The seat

 Warning : EMT / Electrical conduit coating when welded will emit some nasty stuff that will hurt your lungs severly - it is TOXIC.   All welding fumes are not good for you but this stuff is really nasty. Grind the coating from the weld area and be careful not to breath that either. Wear a fume mask and be in a well vented area.  I use a fan to blow fumes well welding any material. I use flux core in my MIG welder and it is very tolerent to the fan blowing across unit unlike true MIG welding with inert gas where a small breaze can blow away the gas pocket to protect the weld from oxydizing air.  You can get a nice simple welding fume mask from from Canadian Tire and maybe HomeDepot -- for about 10-15dollars.  They look like the white dust masks but thicker and rated for welding fumes.

Well - I scrapped the original seats.  I will finish them and then try to sell them or maybe use them on a kids bike.  I found them so small and not very comfortable.  As well I thought they were a little diffucult to make-more of  mess issue with having to spray glue - cut foam.  At the end of the day I found them to be to small and I did follow the dimensions given. Found my but hanging over the sides and the back rest did not come up high enough or give lumbar support - which I really need.

So I decided to go with plans that someone suggested on the AZ site on Recycled Recumbents - see links page.  Below are some pics of my first frame.  I tried making the bracing as suggest with the 3/4 in conduit (EMT) but I did not like how hard it is to get the width I wanted.  Thus I went thought up a couple more meathods.  One with 3by1 rectangular tube that I have not tried yet and one with 1/2" square tube  that I have done.  

Above and below are some pics of the frame set up with the 3/4" EMT braces just to see how they fit but at this point I  decided it was alot of effort to make those braces and then proceded to make the 1/2" square tube (ST) ones.

Above you can see the 1st  1/2" square tube(ST) brace sitting in the back ground - I was getting ready to put it on and I had to find a way to stand and align the main tubes.  My temp solution was some cut pieces of 3/4" MDF and just screwed them together (not enough small clamps-never enough clamps) at the high points and you can see the spacing 1/2" tube on the one on the right at the bottom.  I plan to make this my main seat meathod so I will make a nice metal jig.

Above - a nice blur of the intial setup with the 1st 1/2"ST. I did not notch it so it made it harder set up and weld.


Above 2 pics shows the setting up of the 1st lower(under the butt) brace.  I ended up taking off and grinding off the EMT outer coat before welding.  I did not notch this brace and it made it harder to set up.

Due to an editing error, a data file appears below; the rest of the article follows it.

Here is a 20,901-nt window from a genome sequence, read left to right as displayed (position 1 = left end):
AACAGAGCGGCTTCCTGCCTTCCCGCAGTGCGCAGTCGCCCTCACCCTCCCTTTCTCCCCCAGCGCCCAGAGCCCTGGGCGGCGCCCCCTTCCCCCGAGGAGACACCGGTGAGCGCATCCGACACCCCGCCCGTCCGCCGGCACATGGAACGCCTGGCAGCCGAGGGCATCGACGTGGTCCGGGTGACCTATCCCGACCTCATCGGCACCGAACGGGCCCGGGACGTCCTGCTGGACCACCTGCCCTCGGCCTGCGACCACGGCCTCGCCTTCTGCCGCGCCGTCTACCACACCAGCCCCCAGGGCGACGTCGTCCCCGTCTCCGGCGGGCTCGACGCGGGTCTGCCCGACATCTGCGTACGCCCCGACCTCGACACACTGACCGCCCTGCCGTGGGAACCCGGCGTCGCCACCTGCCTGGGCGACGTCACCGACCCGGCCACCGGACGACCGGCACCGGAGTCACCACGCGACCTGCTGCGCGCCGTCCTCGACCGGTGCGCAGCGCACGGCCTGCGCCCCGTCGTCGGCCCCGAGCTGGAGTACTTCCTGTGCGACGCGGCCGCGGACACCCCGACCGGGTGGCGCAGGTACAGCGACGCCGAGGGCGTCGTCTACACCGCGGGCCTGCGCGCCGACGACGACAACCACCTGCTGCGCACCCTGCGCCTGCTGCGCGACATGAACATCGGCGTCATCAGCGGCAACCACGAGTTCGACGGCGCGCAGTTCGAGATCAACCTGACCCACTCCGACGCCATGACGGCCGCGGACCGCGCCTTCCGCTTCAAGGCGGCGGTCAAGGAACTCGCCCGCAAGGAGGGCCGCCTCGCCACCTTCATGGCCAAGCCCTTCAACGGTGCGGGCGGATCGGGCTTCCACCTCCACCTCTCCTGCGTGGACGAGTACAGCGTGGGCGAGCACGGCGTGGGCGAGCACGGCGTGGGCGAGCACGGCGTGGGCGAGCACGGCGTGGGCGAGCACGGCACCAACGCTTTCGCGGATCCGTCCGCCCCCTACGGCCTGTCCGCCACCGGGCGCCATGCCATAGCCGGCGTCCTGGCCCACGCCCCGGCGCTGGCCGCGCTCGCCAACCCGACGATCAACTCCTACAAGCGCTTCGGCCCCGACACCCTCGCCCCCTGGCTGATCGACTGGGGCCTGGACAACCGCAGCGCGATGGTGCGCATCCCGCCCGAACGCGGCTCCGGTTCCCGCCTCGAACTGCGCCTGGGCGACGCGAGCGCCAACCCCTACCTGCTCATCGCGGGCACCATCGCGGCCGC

Below  is the upper (behind the back) brace.  I notched it and ground down the EMT prior to mounting this time -- the small simple notch really helps seat it nicely so you can easily clamp it without much effort.  I have a metal clamp on the otherside which I welded 1st then move it over to this side before welding.  Plastic clamps don't last long when used close to the welding spot. The notching also makes it easier to weld.

The next 3 pics show the braces on -- I now have  to make the pivot flanges and the pivot bracket for holding to the Kyoto.

At this point I  am happy with the square bracing.  They are probably 2 times the weight of the 3/4" EMT but probably twice as easy to make so in my book it works out even.  I prefer doing something the easier way if it is not a one off scenario.  If I was a weight weeny then I might go for the EMT!  I will use the EMT braces I made and put that seat on the the Patrike- maybe.

The main frame sections came out a bit out of wake -- this will improve with time as I make more.  When the fabic goes on you probably won't even notice -- I hope!

Above is the start of the seat cover, below is the bottom. I started out trying to do it in one the whole piece but found it frustrating to work with the stiff material.  This made me decide to break it up into sections.  This creates more work on one hand but lessons.

Below shows a close up of the black trim  reinforcement around the cut out.  Reinforcement is neccessay to prevent tearing and fraying of the cut out.  You can also see the folded which do the same thing.  For the cut out area I guess you could cut out the material in such a manner that would allow the folding over like the outside edges those eiminating the need for adding the extra material.  I will try this later when I get better at sewing.  The fold over method is also dependent on the material -- I found some very large holed open weave that will require trim on all the edges.

Above is the bottom piece temp tied into place -- looks good I think.  I had wanted to cut the brace cut outs deeper but miscalculated. The idea was to kind have holes to look through the seat, a design flare thing! I was thinking of rounded ends as well but I don't know how  sew trim into curved edges- yet!

Above and  below are the middle lumbar support.  The next 2 pics show a close up of me using some of the seat material to reinforce the brace cut - I only have black nylon thread for the black trim so it stands a bit.

Above are the eyelets added to the lumbar section.  Below are pics of all the sections on.  The top section I added trim to the upper and lower sides instead of folding over.  This was more for seeing how it would look, rather then for practicality.  I am not sure if I like like it.

Sunday Apr 26/09 - I have to work on support braces before I can really do a sitting test.  I will not  be doing another up date for some time.  I am behind schedule -- this seat took all week and then some working here and there.

Make a Free Website with Yola.